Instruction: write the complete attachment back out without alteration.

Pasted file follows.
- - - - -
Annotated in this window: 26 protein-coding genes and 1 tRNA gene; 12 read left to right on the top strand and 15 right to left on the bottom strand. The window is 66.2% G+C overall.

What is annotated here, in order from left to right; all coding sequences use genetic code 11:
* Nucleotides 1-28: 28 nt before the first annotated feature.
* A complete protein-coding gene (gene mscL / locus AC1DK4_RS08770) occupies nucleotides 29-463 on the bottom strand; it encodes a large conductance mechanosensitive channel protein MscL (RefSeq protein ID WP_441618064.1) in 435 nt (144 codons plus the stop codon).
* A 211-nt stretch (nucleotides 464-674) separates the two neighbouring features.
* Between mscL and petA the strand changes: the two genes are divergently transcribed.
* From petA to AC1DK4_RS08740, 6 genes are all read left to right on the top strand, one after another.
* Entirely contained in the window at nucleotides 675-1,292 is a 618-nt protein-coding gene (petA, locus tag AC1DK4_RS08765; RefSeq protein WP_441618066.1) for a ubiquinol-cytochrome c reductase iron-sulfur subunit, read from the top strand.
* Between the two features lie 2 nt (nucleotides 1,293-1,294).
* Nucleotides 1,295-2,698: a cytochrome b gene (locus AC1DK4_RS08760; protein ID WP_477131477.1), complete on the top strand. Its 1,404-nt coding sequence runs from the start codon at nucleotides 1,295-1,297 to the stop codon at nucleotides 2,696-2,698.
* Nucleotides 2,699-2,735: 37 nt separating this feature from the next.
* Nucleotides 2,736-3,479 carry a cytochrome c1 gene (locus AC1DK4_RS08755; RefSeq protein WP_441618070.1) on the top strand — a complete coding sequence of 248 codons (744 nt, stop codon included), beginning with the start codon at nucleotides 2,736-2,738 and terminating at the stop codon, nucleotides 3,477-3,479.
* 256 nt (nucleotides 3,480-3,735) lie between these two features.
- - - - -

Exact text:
Annotated in this window: 26 protein-coding genes and 1 tRNA gene; 12 read left to right on the top strand and 15 right to left on the bottom strand. The window is 66.2% G+C overall.

What is annotated here, in order from left to right; all coding sequences use genetic code 11:
* Nucleotides 1-28: 28 nt before the first annotated feature.
* A complete protein-coding gene (gene mscL / locus AC1DK4_RS08770) occupies nucleotides 29-463 on the bottom strand; it encodes a large conductance mechanosensitive channel protein MscL (RefSeq protein ID WP_441618064.1) in 435 nt (144 codons plus the stop codon).
* A 211-nt stretch (nucleotides 464-674) separates the two neighbouring features.
* Between mscL and petA the strand changes: the two genes are divergently transcribed.
* From petA to AC1DK4_RS08740, 6 genes are all read left to right on the top strand, one after another.
* Entirely contained in the window at nucleotides 675-1,292 is a 618-nt protein-coding gene (petA, locus tag AC1DK4_RS08765; RefSeq protein WP_441618066.1) for a ubiquinol-cytochrome c reductase iron-sulfur subunit, read from the top strand.
* Between the two features lie 2 nt (nucleotides 1,293-1,294).
* Nucleotides 1,295-2,698: a cytochrome b gene (locus AC1DK4_RS08760; protein ID WP_477131477.1), complete on the top strand. Its 1,404-nt coding sequence runs from the start codon at nucleotides 1,295-1,297 to the stop codon at nucleotides 2,696-2,698.
* Nucleotides 2,699-2,735: 37 nt separating this feature from the next.
* Nucleotides 2,736-3,479 carry a cytochrome c1 gene (locus AC1DK4_RS08755; RefSeq protein WP_441618070.1) on the top strand — a complete coding sequence of 248 codons (744 nt, stop codon included), beginning with the start codon at nucleotides 2,736-2,738 and terminating at the stop codon, nucleotides 3,477-3,479.
* 256 nt (nucleotides 3,480-3,735) lie between these two features.